What's a Classis for Anyhow?
November 1, 2011
Updated February 27, 2014
2 comments 50 views
We used to know, and then we became sort of unsure, and now a new answer is coming clear!
Change is afoot, there are new opportunities and challenges, and many classes are discovering a new way to BE! Would you believe that some classical meetings generate joy?! Pleasure? A deep sense of satisfaction? Would you believe excitement?
Many of the classes that have discovered new life were assisted on their journey by the Classis Renewal Ministry Team (CRMT). The team’s been around for more than a decade, and it’s helped dozens of classes go through a renewal process, resulting in fresh thinking, purposeful meetings, and new initiatives.
The CRMT is committed to help foster fellowship, prayer, and spiritual growth at the classical level. To what end? So that classes can do a better job of creating and sustaining the health of their member congregations. To what end? Transformed people, neighborhoods, and communities.
This team of six, from congregations and agencies, sits together regularly to pray and work for classical health. They’ve developed planning tools of different types, a set of “benchmarks” for signaling classical health, a very simple assessment, opportunities for meetings among neighboring classical leaders, and a practice of walking with a classis through a process of self discovery, discernment, and renewal.
Of course classical renewal doesn’t happen in a test tube, it’s real life with bumps and sticky spots, and it happens in connection with all kinds of other initiatives, energy sources, and organizational change. It happens when multiple agencies generate a new and synergized focus. It happens when people get re-ignited in their passion for God’s mission in our world.
Vision for mission is perhaps the most powerful asset a congregation can have. Can you imagine how this could be amplified and reinforced if it shaped the life of a classis? How does church planting intersect with classical renewal? Where is leadership development in a classical agenda? Unleashing diaconal potential – the best kept secret in the CRC – the critical mass needs to be embedded in the classis. Classical renewal must intersect with change on many fronts. And the changes themselves need to be embedded in the classical culture. Have we failed to realize what a powerful tool we have in the classical structure?
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I urge you to share with readers the stories of your classical renewal (or your questions about it!). Your neighbors need to hear!
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Classis Yellowstone has a unique place in the geography of the North American continent- it shares this uniqueness with Classes Alberta South, Columbia, and Arizona; they all are located in the heart of LDS or Mormon geography.
Classis Yellowstone has somewhere between 17, either planned or operating, temples of the LDS church within it; the oldest- St. George, Utah (1877), and perhaps one of the newest if ground is broken Southwest Salt Lake Valley (TBA).
It is interesting that the establishment of the CRCNA and LDS Church in Classis Yellowstone's region share a common historical timeline- CRCNA in Montana mid 1890's while the Salt Lake Temple was dedicated in 1893.
One of the founders of the CRCNA communities in Montana was a Reformed minister on loan to the Presbyterian Church- Rev. Andreas Wormser. A. Wormser (as he was called) was no stranger to Mormonism- he visited and studied the Mormon immigrants to the Salt Lake region, particularly their irrigation practices. He then set out to find a location where he could establish a "colony" of Dutch immigrants in much the same way the Mormons established themselves in the Salt Lake Basin. As a result, the Gallatin Valley CRCNA churches had their beginning in the late 1890's, and Manhattan CRC in 1903.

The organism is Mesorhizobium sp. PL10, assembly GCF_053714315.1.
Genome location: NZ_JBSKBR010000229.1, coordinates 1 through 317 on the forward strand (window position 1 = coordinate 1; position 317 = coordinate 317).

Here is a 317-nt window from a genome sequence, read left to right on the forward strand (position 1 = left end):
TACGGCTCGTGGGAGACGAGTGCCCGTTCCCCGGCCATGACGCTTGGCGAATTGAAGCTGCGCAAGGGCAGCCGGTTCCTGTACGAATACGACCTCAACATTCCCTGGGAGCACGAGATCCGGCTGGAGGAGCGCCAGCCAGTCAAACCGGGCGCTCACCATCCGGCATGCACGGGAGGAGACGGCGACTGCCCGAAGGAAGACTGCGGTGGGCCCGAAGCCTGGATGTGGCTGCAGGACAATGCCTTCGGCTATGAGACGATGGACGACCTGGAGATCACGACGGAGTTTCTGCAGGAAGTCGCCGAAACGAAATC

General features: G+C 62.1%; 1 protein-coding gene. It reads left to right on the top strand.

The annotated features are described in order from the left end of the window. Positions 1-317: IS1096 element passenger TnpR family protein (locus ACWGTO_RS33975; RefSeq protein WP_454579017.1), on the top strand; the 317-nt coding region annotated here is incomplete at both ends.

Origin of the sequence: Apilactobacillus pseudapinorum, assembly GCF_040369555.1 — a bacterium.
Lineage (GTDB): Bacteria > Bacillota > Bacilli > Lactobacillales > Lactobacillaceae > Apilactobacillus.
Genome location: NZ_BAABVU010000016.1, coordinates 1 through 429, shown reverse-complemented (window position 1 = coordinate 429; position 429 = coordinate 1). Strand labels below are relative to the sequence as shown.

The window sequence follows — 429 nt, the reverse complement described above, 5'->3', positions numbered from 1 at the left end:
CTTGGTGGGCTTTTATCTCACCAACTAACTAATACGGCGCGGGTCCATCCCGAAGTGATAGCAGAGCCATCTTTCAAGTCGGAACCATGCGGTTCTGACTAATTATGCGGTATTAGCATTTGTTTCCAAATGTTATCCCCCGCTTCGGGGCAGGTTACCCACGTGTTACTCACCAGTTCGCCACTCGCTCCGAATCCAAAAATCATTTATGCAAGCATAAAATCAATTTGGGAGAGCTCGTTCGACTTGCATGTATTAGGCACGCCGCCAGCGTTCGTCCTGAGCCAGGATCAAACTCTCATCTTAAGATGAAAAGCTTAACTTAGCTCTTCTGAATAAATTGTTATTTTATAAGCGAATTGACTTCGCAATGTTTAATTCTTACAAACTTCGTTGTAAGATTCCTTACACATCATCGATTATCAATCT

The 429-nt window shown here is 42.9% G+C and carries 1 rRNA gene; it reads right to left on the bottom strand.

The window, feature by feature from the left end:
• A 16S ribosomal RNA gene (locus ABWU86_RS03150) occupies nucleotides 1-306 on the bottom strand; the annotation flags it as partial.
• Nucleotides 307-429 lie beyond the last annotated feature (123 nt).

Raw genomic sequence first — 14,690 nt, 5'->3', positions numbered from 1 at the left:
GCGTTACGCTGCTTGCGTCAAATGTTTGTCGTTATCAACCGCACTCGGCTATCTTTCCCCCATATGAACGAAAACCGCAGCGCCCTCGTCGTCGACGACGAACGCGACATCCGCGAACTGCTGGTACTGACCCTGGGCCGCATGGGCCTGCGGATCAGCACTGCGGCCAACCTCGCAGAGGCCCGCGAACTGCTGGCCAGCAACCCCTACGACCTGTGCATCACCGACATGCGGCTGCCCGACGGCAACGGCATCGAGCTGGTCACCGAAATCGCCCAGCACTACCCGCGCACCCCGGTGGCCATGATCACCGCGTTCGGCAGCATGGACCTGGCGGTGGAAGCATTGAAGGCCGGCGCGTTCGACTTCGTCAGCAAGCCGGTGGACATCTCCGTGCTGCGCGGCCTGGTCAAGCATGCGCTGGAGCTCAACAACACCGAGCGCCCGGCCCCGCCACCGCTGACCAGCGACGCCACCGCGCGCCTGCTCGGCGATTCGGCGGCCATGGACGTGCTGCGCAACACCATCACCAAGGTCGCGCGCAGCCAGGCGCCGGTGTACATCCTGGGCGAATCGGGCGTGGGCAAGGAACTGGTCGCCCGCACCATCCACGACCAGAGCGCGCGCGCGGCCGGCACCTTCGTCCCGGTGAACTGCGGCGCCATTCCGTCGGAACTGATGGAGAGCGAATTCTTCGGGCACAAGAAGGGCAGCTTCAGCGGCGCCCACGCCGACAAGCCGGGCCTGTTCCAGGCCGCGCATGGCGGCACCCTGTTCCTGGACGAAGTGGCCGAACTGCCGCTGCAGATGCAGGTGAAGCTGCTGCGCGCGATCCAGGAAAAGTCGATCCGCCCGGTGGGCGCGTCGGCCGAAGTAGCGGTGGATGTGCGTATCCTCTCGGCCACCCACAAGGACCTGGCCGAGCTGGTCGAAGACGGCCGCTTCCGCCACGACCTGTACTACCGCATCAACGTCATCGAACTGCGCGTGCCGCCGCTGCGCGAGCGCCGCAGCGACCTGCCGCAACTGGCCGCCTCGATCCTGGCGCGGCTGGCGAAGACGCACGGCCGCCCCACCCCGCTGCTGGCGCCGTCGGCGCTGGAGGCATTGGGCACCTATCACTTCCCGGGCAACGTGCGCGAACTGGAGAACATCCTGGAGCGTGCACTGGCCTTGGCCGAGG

Today the bulk of the LDS membership in the US, or NA (worldwide approx. 14 million) live in the Idaho/Montana/Utah and adjacent areas- made up of the aforementioned Classes (approx. 5000 souls).
Pastor Brian Tebbin is new to Classis Yellowstone (Banner News article- Salt Lake Pastor Talks Ministry to Mormons)working in one of the oldest home mission fields of the CRCNA church- Utah; while new to the ministry and Utah, he seems to have discovered a key to reaching the people of his region, it is not about "rocket science"- it’s "all about grace." We need more witnesses for Christ- the fields are ripening to harvest.
My father who once served as a minister in MT, often talked about his seminary professors and their influence on him- it was apparent that influence was great. Today, Classis Yellowstone has 3 newly ordained pastors- Tebbin, Hofman, DenOudsten. Each one is unique in his talents, and all have sat at the feet of Seminary professors in the likes of DeMoor, Cooper, and Bosma- to mention just a couple.
It is fascinating that one of those professors challenged the CRCNA recently whether it was going into the business of "Church Planting or Undertaking." From what I can gather with these newly minted pastors- they have "a bag of seeds in one hand and a hoe in the other."
Today I am thankful for Brian, Mark, and George- their youthful spiritual leadership and courage; and for that matter all those who labor in that harvest who came before me, that are beside me...and who will come behind me.
Delbert, your comments were very enlightening and encouraging. Also highlighting the vast difference between LDS growth in the millions, and CRC yellowstone in the thousands. We seem so often to be willing to adopt the practices of other cultures that do not lead to growth; perhaps we should adopt some of the practices of the LDS and use them to lead others to the Jesus of the Bible. Wow!! wouldn't that be something?!
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